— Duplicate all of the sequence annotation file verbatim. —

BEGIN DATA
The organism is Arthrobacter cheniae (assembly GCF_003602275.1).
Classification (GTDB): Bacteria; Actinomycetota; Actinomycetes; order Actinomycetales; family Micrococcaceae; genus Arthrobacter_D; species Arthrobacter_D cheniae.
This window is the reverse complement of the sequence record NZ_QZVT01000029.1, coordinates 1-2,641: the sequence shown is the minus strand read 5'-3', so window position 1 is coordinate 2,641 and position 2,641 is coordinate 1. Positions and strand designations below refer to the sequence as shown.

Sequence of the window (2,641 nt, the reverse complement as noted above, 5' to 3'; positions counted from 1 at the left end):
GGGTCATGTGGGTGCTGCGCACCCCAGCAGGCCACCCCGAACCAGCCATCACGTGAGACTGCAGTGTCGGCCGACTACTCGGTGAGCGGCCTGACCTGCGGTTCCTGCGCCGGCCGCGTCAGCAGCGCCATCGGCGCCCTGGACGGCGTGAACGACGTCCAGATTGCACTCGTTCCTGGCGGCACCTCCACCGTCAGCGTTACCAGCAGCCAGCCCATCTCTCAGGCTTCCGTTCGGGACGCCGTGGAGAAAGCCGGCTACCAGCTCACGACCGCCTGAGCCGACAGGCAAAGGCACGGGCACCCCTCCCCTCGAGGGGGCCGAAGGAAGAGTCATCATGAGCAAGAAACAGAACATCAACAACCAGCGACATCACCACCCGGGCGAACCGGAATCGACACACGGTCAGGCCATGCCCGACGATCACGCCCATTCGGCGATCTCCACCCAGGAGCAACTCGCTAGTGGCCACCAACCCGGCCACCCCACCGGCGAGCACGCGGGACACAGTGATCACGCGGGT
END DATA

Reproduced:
The organism is Arthrobacter cheniae (assembly GCF_003602275.1).
Classification (GTDB): Bacteria; Actinomycetota; Actinomycetes; order Actinomycetales; family Micrococcaceae; genus Arthrobacter_D; species Arthrobacter_D cheniae.
This window is the reverse complement of the sequence record NZ_QZVT01000029.1, coordinates 1-2,641: the sequence shown is the minus strand read 5'-3', so window position 1 is coordinate 2,641 and position 2,641 is coordinate 1. Positions and strand designations below refer to the sequence as shown.

Sequence of the window (2,641 nt, the reverse complement as noted above, 5' to 3'; positions counted from 1 at the left end):
GGGTCATGTGGGTGCTGCGCACCCCAGCAGGCCACCCCGAACCAGCCATCACGTGAGACTGCAGTGTCGGCCGACTACTCGGTGAGCGGCCTGACCTGCGGTTCCTGCGCCGGCCGCGTCAGCAGCGCCATCGGCGCCCTGGACGGCGTGAACGACGTCCAGATTGCACTCGTTCCTGGCGGCACCTCCACCGTCAGCGTTACCAGCAGCCAGCCCATCTCTCAGGCTTCCGTTCGGGACGCCGTGGAGAAAGCCGGCTACCAGCTCACGACCGCCTGAGCCGACAGGCAAAGGCACGGGCACCCCTCCCCTCGAGGGGGCCGAAGGAAGAGTCATCATGAGCAAGAAACAGAACATCAACAACCAGCGACATCACCACCCGGGCGAACCGGAATCGACACACGGTCAGGCCATGCCCGACGATCACGCCCATTCGGCGATCTCCACCCAGGAGCAACTCGCTAGTGGCCACCAACCCGGCCACCCCACCGGCGAGCACGCGGGACACAGTGATCACGCGGGT